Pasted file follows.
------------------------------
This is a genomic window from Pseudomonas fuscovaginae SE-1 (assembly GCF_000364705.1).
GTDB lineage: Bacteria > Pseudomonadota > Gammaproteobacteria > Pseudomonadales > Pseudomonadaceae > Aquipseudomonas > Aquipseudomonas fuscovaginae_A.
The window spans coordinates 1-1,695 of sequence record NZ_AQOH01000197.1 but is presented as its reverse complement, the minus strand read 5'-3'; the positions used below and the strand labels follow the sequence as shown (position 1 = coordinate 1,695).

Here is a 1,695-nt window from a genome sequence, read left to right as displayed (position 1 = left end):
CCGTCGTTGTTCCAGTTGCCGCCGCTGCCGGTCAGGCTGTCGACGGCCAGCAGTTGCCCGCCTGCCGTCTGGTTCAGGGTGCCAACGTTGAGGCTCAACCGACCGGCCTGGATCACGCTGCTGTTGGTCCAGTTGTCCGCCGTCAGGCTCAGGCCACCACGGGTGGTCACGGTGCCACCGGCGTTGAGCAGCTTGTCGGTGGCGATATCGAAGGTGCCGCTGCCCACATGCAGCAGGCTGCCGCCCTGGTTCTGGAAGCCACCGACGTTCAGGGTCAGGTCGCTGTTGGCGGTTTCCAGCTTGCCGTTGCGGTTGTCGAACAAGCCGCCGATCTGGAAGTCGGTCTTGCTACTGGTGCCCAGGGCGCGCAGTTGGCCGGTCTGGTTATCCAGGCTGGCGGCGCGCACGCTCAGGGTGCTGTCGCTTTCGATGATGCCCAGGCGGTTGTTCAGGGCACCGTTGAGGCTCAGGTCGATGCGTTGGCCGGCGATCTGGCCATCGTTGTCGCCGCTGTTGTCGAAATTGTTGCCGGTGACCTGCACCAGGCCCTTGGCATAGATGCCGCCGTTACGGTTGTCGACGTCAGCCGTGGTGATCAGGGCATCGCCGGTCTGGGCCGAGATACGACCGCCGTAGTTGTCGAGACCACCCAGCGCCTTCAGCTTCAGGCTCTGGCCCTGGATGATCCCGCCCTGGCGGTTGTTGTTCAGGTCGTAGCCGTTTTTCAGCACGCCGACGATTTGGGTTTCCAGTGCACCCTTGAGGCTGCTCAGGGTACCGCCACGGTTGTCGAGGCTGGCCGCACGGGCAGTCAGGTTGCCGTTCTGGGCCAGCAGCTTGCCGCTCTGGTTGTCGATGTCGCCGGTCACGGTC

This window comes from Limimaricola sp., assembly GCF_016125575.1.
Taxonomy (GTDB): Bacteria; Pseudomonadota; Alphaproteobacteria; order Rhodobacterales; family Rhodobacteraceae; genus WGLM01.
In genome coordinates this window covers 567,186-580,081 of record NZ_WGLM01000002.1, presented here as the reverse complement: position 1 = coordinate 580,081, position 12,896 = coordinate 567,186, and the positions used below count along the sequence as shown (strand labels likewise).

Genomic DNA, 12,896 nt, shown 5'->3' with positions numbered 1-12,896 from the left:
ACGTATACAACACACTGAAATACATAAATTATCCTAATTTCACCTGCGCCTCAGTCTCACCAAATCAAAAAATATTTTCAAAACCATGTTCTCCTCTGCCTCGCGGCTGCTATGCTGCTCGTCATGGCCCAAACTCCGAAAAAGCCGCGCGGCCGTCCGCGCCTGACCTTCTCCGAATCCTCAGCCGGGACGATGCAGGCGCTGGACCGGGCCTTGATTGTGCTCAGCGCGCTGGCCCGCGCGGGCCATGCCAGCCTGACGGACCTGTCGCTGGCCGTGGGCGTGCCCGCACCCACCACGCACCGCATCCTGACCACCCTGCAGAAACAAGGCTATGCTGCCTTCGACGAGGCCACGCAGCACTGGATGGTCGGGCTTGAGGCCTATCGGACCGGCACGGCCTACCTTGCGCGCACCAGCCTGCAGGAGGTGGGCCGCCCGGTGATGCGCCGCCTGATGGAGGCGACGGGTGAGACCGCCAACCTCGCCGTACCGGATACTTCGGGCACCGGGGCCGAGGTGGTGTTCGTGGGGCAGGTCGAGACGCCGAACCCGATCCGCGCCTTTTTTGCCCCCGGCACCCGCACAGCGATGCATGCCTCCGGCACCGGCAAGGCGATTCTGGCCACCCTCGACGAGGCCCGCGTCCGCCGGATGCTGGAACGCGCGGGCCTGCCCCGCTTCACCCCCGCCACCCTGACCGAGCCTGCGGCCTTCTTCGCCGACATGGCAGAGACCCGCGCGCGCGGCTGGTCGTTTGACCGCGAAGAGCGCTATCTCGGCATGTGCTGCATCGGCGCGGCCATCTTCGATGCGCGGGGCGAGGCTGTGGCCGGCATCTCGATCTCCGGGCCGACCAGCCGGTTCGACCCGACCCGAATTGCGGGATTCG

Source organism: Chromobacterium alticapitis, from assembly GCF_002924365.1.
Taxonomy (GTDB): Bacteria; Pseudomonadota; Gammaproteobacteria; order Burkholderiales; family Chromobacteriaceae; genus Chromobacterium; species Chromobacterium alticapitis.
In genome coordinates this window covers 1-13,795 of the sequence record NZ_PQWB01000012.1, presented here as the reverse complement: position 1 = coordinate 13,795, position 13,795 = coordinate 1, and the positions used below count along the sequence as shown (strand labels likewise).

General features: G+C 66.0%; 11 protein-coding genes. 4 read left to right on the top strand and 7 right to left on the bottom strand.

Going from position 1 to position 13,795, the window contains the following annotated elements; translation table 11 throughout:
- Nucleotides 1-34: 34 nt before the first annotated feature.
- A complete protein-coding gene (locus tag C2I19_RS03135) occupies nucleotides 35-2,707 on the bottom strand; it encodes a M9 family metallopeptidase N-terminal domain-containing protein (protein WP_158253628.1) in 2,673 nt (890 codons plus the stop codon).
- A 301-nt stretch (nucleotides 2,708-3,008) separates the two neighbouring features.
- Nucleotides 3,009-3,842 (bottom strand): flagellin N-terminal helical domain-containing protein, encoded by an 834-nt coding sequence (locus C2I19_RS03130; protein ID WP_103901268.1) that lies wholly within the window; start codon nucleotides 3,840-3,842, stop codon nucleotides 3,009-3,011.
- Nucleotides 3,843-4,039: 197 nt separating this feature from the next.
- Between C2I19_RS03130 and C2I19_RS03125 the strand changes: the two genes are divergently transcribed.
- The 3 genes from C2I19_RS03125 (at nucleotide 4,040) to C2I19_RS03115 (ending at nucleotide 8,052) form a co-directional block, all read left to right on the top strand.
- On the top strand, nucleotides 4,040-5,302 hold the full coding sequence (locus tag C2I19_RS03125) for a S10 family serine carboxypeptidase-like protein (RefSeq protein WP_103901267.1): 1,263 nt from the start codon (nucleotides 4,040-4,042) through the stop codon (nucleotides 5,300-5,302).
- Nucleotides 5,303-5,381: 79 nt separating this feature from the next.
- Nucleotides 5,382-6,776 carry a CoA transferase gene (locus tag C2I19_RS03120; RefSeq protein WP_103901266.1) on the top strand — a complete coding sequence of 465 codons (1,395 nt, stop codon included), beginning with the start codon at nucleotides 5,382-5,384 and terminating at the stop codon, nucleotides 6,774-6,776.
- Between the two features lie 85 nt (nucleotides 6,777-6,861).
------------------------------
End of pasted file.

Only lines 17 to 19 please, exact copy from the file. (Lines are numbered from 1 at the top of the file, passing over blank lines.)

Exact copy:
- A complete protein-coding gene (locus tag C2I19_RS03135) occupies nucleotides 35-2,707 on the bottom strand; it encodes a M9 family metallopeptidase N-terminal domain-containing protein (protein WP_158253628.1) in 2,673 nt (890 codons plus the stop codon).
- A 301-nt stretch (nucleotides 2,708-3,008) separates the two neighbouring features.
- Nucleotides 3,009-3,842 (bottom strand): flagellin N-terminal helical domain-containing protein, encoded by an 834-nt coding sequence (locus C2I19_RS03130; protein ID WP_103901268.1) that lies wholly within the window; start codon nucleotides 3,840-3,842, stop codon nucleotides 3,009-3,011.